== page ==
June 12, 2014 — An annual spending bill that funds HHS and the Departments of Labor and Education could be a target for a policy rider aimed at undermining the federal contraceptive coverage rules, CQ Roll Call reports.
Sen. Roy Blunt (R-Mo.), who previously has sponsored legislation targeting the rules, said his decision on whether to offer such an amendment could depend on an upcoming Supreme Court ruling over the rules (Attias/Hallerman, CQ Roll Call, 6/11).
The rules, which are being implemented under the Affordable Care Act (PL 111-148), require most for-profit, private businesses to offer contraceptive coverage in their employer-sponsored health plans. Houses of worship are exempt from the requirement, and religiously affiliated not-for-profits are eligible for an accommodation that ensures they do not have to pay for or directly provide coverage to their employees (Women's Health Policy Report, 6/6).
The Supreme Court is expected to rule this month on challenges to the rules from Hobby Lobby, an arts-and-crafts retail chain, and Conestoga Wood Specialties, a cabinet maker (CQ Roll Call, 6/11). The owners of both companies have raised religious objections to offering contraceptive coverage in their businesses' employer-sponsored health plans.
The justices are considering whether the companies are entitled to protections under the 1993 Religious Freedom Restoration Act (PL 103-141) and, if so, whether the rules place a substantial burden on the companies, among other questions (Women's Health Policy Report, 3/26).
Chances of a Rider in the Senate
The Senate Appropriations Committee was widely expected to mark up the fiscal year 2015 HHS-Labor-Education bill on Thursday, but it is no longer clear when that might happen, according to CQ HealthBeat (Young, CQ HealthBeat, 6/11).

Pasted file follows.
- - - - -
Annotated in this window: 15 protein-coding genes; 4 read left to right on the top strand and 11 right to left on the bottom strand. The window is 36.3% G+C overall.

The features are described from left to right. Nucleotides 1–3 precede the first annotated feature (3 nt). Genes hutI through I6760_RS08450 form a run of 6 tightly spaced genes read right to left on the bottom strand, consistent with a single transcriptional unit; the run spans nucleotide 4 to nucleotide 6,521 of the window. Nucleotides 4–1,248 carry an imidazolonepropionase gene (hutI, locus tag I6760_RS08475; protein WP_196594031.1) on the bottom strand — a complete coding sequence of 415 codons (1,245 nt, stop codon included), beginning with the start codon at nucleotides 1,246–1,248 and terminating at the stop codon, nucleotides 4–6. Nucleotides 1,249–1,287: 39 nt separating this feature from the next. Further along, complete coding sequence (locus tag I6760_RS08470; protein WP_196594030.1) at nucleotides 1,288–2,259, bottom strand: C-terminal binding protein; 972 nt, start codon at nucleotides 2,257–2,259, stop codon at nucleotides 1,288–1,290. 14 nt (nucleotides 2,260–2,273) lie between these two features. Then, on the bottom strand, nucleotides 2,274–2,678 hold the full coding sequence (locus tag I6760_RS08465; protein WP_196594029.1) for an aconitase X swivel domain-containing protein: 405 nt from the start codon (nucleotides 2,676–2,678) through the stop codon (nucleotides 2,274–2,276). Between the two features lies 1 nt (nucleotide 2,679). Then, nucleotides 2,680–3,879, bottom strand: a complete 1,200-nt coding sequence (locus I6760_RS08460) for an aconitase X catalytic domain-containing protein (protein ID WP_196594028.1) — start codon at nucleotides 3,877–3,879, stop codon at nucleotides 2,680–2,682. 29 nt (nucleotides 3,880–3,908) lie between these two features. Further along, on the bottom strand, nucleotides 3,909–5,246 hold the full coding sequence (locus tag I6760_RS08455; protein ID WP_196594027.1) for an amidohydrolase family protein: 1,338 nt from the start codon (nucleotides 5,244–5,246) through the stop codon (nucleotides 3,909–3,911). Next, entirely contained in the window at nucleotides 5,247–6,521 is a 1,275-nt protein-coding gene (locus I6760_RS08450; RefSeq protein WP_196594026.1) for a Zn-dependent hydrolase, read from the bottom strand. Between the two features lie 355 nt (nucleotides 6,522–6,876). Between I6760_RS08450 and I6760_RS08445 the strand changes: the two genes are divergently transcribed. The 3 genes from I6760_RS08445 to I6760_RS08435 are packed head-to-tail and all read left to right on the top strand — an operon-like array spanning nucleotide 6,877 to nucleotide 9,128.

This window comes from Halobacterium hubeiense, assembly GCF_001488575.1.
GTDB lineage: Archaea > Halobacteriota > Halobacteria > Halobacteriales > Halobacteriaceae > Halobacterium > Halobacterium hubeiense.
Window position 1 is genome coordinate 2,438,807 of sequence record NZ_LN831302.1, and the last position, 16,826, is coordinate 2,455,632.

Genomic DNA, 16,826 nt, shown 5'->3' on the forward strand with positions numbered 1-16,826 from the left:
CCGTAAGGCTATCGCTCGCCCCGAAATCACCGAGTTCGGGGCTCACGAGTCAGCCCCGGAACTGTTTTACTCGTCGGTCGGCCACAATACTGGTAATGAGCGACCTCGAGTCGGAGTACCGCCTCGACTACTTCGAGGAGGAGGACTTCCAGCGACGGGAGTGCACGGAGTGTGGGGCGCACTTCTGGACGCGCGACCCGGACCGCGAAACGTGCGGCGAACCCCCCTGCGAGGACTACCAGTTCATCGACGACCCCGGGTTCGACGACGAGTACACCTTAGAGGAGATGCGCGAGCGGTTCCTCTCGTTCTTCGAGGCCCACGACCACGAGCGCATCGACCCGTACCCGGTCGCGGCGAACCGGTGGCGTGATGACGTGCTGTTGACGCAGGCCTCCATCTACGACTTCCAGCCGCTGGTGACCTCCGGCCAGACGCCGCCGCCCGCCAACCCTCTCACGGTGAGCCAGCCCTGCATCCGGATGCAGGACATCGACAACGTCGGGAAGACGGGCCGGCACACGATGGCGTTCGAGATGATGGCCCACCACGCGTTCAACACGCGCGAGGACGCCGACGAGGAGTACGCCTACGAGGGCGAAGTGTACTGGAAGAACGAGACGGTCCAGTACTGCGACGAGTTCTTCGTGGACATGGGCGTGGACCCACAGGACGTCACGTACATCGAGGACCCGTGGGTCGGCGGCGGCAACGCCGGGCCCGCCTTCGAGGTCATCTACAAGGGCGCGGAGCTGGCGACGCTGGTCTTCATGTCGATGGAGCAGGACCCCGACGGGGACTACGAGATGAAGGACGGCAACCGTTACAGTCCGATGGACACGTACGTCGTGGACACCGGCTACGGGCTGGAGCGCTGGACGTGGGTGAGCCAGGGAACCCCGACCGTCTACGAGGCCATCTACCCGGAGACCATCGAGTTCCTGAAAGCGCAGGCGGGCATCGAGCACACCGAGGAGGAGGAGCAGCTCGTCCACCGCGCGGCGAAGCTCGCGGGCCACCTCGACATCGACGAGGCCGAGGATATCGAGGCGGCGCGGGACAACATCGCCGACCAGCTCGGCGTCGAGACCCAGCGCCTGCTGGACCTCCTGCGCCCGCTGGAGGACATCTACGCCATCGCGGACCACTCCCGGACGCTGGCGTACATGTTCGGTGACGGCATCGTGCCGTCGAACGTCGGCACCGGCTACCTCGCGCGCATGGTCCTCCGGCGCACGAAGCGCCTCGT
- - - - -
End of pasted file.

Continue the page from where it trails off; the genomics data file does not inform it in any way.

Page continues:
Blunt, who serves on the committee, said earlier in the week that he is open to pursuing an amendment that could restrict contraceptive coverage if the Supreme Court rules against Hobby Lobby and Conestoga.
Meanwhile, Sen. Tom Harkin (D-Iowa) -- chair of the Senate Appropriations Subcommittee on Labor, HHS, Education and Related Agencies -- said he has "no idea" if any senators will offer such amendments, but added, "I hope, if there [are] any, we can defeat them."
Chances of a Rider in the House
Nearly 100 House members in April sent a letter to the House Appropriations Subcommittee on Labor, HHS, Education and Related Agencies in support of including a bill (HR 940) by Rep. Diane Black (R-Tenn.) in its 2015 spending package (CQ Roll Call, 6/11).
Black's bill would allow individuals or employers to refuse to obtain or provide health insurance coverage for any service they oppose on moral or religious grounds. The bill also would boost protections for physicians, hospitals and other health care providers who refuse to provide abortion services (Women's Health Policy Report, 4/7).
According to CQ Roll Call, the subcommittee's markup of the spending bill has not yet been scheduled (CQ Roll Call, 6/11).